2) Narrative Skills- children must learn the structure of stories to fully grasp meaning from things they later read.  Narrative skills develop in children as young as two years old. Help children understand and tell a story such as what happened at a birthday party or a trip to Grandma’s house.  Ask your child to tell you about the events in a book as you read together. Talk about the sequence of steps required in daily activities such as getting ready for school or how to play a game.  Children must develop an understanding of sequencing and why sequencing is important to later understand how a story is sequenced. 

 

3) Print Awareness- is a child’s understanding of the nature and uses of print.  To help develop print awareness, point out print on candy/food labels, signs on stores/restaurants, print on clothes/shoes, look and find print all around you.  Use your finger to point to the words on the page as you read aloud. This teaches your child about print awareness and that reading is a process that proceeds from left to right, top to bottom.  

 

There are three other important early literacy skills, specifically print motivation, letter knowledge, and phonological awareness.  Parents typically overly emphasis the importance of knowing letter names and sounds. While knowing letter names and letter sounds is important, it is not a standalone reading necessity.  In fact, vocabulary has been the number one predictor of reading success in repeated research studies.

 

The voyage of learning to read begins long before a child ever sounds out his/her first word.  Talking to your child, reading to your child, pointing out environmental print are simple ways to prepare your child for his/her adventures in reading.  “Today a reader, tomorrow a leader”. 

 
Flowers in Your Garden
 
-Juanita Hazelton

Companion planting flowers in your vegetable garden helps attract bees and other beneficial insects. Other plants, like nasturtiums, attract predators away from crops. The shape of the flowers makes it easier or harder for different species to access the nectar and pollen. Bees like zinnias, cosmos, daisies, sunflowers, and purple coneflowers. They also like California poppy, portulaca, and blue anise sage. Hummingbirds like flowers with very sweet nectar.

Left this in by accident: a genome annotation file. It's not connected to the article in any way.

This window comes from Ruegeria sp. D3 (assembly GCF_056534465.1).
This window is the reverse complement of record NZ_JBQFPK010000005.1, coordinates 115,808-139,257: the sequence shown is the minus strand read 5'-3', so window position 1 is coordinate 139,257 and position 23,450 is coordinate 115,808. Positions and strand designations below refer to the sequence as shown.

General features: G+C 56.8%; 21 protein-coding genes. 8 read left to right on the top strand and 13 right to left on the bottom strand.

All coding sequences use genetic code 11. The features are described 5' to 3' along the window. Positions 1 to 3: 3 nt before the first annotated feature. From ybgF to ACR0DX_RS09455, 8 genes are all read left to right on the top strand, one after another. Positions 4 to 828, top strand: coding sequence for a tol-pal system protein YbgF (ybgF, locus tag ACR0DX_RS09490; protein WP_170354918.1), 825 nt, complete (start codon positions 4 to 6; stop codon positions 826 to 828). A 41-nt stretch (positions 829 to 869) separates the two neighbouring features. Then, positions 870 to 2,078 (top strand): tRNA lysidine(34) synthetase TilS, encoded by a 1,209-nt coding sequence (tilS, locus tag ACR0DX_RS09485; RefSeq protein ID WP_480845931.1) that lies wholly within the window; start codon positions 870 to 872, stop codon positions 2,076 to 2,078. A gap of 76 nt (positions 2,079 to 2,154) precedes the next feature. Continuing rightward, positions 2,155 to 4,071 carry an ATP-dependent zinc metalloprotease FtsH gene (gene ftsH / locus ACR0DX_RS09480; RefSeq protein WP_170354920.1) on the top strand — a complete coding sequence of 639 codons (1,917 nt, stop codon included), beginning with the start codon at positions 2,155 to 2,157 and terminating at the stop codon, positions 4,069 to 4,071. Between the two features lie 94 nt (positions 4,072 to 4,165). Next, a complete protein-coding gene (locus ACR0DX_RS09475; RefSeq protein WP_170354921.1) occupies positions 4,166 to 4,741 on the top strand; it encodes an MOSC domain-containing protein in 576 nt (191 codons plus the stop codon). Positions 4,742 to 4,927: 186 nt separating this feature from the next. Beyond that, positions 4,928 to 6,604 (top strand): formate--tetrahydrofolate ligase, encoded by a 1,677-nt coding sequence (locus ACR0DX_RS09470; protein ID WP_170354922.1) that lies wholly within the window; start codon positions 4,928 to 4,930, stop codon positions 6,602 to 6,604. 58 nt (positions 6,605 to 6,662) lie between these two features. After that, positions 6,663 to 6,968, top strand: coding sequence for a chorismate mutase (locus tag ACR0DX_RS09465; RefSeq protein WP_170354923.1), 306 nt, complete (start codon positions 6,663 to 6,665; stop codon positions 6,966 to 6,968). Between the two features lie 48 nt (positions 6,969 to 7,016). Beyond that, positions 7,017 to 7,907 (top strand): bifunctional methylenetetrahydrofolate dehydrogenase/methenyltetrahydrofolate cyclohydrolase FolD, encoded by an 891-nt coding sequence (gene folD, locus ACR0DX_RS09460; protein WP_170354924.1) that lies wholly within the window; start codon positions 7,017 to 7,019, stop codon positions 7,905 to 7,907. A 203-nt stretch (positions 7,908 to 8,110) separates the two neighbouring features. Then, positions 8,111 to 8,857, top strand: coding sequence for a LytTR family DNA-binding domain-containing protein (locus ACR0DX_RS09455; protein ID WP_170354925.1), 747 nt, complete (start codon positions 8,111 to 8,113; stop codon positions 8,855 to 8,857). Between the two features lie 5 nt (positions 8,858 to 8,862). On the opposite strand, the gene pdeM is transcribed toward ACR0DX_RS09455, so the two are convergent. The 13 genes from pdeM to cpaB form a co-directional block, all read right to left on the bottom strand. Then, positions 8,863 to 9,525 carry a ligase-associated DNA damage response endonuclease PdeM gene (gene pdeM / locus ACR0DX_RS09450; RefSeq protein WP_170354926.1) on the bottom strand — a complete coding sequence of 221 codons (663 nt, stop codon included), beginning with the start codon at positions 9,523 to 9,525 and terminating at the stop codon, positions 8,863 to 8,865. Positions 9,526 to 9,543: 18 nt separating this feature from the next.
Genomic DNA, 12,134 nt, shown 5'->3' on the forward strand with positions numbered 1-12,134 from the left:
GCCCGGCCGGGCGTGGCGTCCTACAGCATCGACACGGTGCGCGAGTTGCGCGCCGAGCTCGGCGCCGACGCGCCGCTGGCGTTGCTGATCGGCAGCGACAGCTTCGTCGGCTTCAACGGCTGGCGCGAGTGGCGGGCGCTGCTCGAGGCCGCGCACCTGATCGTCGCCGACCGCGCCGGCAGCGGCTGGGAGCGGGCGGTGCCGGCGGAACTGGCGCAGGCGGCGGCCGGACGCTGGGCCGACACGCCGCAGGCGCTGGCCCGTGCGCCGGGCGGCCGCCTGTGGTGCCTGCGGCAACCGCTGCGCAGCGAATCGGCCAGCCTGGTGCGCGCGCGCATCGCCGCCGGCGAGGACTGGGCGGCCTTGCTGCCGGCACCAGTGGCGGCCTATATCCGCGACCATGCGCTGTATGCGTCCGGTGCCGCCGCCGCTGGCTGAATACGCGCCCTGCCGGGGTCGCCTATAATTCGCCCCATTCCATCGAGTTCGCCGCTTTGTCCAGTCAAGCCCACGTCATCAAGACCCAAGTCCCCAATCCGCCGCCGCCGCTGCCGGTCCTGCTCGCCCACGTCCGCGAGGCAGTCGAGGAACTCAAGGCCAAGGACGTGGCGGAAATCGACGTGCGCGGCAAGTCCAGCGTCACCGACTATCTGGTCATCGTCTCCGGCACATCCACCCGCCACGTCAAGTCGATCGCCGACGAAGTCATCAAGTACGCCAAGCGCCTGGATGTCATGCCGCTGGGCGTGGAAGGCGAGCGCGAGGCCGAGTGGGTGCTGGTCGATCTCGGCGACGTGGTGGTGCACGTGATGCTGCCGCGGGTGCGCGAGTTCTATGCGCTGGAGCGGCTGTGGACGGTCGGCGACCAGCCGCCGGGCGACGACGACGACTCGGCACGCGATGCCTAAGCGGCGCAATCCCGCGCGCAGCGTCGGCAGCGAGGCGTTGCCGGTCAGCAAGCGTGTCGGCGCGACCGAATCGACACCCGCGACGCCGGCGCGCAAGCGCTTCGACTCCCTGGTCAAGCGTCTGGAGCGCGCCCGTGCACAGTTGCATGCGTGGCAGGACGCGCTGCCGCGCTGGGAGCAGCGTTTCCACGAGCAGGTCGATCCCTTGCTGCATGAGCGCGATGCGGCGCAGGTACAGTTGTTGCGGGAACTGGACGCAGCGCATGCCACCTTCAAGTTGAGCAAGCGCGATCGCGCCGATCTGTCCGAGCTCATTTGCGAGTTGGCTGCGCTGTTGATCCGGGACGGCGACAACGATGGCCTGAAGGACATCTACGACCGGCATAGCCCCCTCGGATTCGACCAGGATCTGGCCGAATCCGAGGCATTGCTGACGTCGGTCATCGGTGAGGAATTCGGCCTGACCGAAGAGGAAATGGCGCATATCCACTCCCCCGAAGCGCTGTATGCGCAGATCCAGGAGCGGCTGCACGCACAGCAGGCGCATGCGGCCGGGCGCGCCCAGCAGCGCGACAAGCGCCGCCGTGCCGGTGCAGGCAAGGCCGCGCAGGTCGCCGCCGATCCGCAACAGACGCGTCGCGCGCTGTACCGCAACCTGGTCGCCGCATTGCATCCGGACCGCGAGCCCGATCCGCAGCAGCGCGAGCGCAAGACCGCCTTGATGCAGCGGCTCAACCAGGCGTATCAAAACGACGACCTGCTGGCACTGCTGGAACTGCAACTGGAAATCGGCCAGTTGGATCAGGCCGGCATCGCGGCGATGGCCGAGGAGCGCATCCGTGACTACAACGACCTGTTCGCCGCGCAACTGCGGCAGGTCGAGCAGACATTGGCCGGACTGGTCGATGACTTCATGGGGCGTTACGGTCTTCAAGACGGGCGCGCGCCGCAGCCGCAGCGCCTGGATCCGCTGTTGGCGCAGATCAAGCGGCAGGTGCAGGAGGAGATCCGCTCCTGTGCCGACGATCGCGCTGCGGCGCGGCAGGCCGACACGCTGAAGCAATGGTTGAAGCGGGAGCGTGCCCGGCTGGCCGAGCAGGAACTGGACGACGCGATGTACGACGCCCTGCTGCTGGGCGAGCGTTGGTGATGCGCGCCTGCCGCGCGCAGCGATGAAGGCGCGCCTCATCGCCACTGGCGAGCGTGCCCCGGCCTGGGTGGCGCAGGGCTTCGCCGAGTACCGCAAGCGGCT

Insectary plants are those that attract insects. Sweet alyssum attracts hoverflies which are major aphid predators.  Grow Veg.com, at https://www.growveg.com/guides/growing-plants-to-attract-beneficial-insects/ lists insectary plants for different seasons in the garden.

Insectary Plants for Late Spring Bloom: Overwintered brassicas (mustard, turnip, mizuna), cilantro, arugula, radish, phacelia

Insectary Plants for Early Summer Bloom: Alyssum, arugula, comfrey, dill, fennel and other carrot family crops, buckwheat, monarda, phacelia

Insectary Plants for Mid-Summer Bloom: Alyssum, borage, buckwheat, catnip, comfrey, dill, fennel, monarda, thyme, sunflower

Insectary Plants for Late Summer Bloom: Borage, buckwheat, catnip, comfrey, mint, oregano,

Some tips on flowers in the garden are to select flowers that bloom at the same time as the plants you want to protect, sprinkle flowers throughout rather than in one clump, or plant around borders, choose mostly low growing flowers that won’t compete for sunlight, and plant a variety of flowers. Another tip is to set moveable pots or planters of beneficial flowers in various places in the garden.

Information for this article has been taken from the many internet articles on beneficial flowers in the garden. Here are some useful sites with more detailed information.

http://gardeningsoul.com/always-plant-flowers-vegetable-patch/

https://www.growveg.com/guides/flowers-for-vegetable-gardens/

https://www.learningwithexperts.com/gardening/blog/10-flowers-to-grow-with-vegetables

https://www.rodalesorganiclife.com/garden/how-to-help-honeybees

 
 
The Right Way to Be
-Judy Cook, MD